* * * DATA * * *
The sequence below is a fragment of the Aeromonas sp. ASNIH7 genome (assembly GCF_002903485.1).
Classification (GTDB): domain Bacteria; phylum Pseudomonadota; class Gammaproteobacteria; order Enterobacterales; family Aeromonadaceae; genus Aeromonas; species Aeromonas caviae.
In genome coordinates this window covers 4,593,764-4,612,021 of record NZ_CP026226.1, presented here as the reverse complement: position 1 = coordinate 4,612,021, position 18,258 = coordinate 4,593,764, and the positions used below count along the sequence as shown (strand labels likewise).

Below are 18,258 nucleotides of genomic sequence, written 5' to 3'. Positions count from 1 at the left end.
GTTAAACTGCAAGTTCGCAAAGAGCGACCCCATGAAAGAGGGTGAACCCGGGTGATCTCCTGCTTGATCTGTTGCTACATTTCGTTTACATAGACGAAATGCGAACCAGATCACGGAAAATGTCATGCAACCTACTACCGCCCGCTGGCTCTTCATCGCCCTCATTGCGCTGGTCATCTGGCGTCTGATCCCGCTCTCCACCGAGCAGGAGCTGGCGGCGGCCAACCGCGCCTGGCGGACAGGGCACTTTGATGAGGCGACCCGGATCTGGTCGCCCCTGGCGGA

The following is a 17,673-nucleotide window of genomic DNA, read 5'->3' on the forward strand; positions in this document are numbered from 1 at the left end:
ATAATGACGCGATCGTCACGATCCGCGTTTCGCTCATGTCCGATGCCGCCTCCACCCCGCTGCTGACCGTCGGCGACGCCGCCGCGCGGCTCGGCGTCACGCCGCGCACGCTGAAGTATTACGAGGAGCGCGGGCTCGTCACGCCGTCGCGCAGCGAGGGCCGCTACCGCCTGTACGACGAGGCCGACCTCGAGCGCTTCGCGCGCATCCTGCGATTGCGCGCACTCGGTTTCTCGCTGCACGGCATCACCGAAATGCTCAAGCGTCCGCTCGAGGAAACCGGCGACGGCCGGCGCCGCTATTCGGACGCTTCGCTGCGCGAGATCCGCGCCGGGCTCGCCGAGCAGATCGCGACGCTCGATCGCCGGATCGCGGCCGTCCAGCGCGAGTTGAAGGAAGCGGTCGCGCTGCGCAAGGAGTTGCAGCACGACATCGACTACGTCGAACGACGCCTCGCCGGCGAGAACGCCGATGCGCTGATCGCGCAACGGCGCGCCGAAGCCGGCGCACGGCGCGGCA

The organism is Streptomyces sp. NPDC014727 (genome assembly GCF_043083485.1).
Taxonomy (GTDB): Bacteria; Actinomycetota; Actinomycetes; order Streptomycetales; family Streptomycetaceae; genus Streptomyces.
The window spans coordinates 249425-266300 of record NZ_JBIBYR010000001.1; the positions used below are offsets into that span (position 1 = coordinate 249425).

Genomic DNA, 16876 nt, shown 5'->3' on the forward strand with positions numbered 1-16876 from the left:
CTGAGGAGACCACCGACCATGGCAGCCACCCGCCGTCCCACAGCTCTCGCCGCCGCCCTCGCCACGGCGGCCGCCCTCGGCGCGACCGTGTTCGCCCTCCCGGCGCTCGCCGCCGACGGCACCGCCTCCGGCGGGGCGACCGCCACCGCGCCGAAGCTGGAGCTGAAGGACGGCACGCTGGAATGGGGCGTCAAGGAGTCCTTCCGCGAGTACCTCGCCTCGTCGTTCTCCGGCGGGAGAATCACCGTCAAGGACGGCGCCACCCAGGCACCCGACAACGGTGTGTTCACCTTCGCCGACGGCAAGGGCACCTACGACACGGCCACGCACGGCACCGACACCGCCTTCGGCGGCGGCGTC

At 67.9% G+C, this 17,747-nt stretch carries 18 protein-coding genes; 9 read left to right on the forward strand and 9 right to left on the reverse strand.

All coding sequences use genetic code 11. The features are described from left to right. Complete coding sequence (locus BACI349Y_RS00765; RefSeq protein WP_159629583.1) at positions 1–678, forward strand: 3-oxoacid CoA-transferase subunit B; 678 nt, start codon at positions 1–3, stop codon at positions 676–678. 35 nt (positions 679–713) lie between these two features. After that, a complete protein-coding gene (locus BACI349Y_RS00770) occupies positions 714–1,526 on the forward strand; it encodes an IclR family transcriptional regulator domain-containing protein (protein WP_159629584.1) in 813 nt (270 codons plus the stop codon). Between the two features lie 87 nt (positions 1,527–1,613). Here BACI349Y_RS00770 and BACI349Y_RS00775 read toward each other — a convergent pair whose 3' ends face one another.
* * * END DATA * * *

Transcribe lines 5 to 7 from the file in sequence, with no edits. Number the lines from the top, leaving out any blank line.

GTTAAACTGCAAGTTCGCAAAGAGCGACCCCATGAAAGAGGGTGAACCCGGGTGATCTCCTGCTTGATCTGTTGCTACATTTCGTTTACATAGACGAAATGCGAACCAGATCACGGAAAATGTCATGCAACCTACTACCGCCCGCTGGCTCTTCATCGCCCTCATTGCGCTGGTCATCTGGCGTCTGATCCCGCTCTCCACCGAGCAGGAGCTGGCGGCGGCCAACCGCGCCTGGCGGACAGGGCACTTTGATGAGGCGACCCGGATCTGGTCGCCCCTGGCGGA

The following is a 17,673-nucleotide window of genomic DNA, read 5'->3' on the forward strand; positions in this document are numbered from 1 at the left end:
ATAATGACGCGATCGTCACGATCCGCGTTTCGCTCATGTCCGATGCCGCCTCCACCCCGCTGCTGACCGTCGGCGACGCCGCCGCGCGGCTCGGCGTCACGCCGCGCACGCTGAAGTATTACGAGGAGCGCGGGCTCGTCACGCCGTCGCGCAGCGAGGGCCGCTACCGCCTGTACGACGAGGCCGACCTCGAGCGCTTCGCGCGCATCCTGCGATTGCGCGCACTCGGTTTCTCGCTGCACGGCATCACCGAAATGCTCAAGCGTCCGCTCGAGGAAACCGGCGACGGCCGGCGCCGCTATTCGGACGCTTCGCTGCGCGAGATCCGCGCCGGGCTCGCCGAGCAGATCGCGACGCTCGATCGCCGGATCGCGGCCGTCCAGCGCGAGTTGAAGGAAGCGGTCGCGCTGCGCAAGGAGTTGCAGCACGACATCGACTACGTCGAACGACGCCTCGCCGGCGAGAACGCCGATGCGCTGATCGCGCAACGGCGCGCCGAAGCCGGCGCACGGCGCGGCA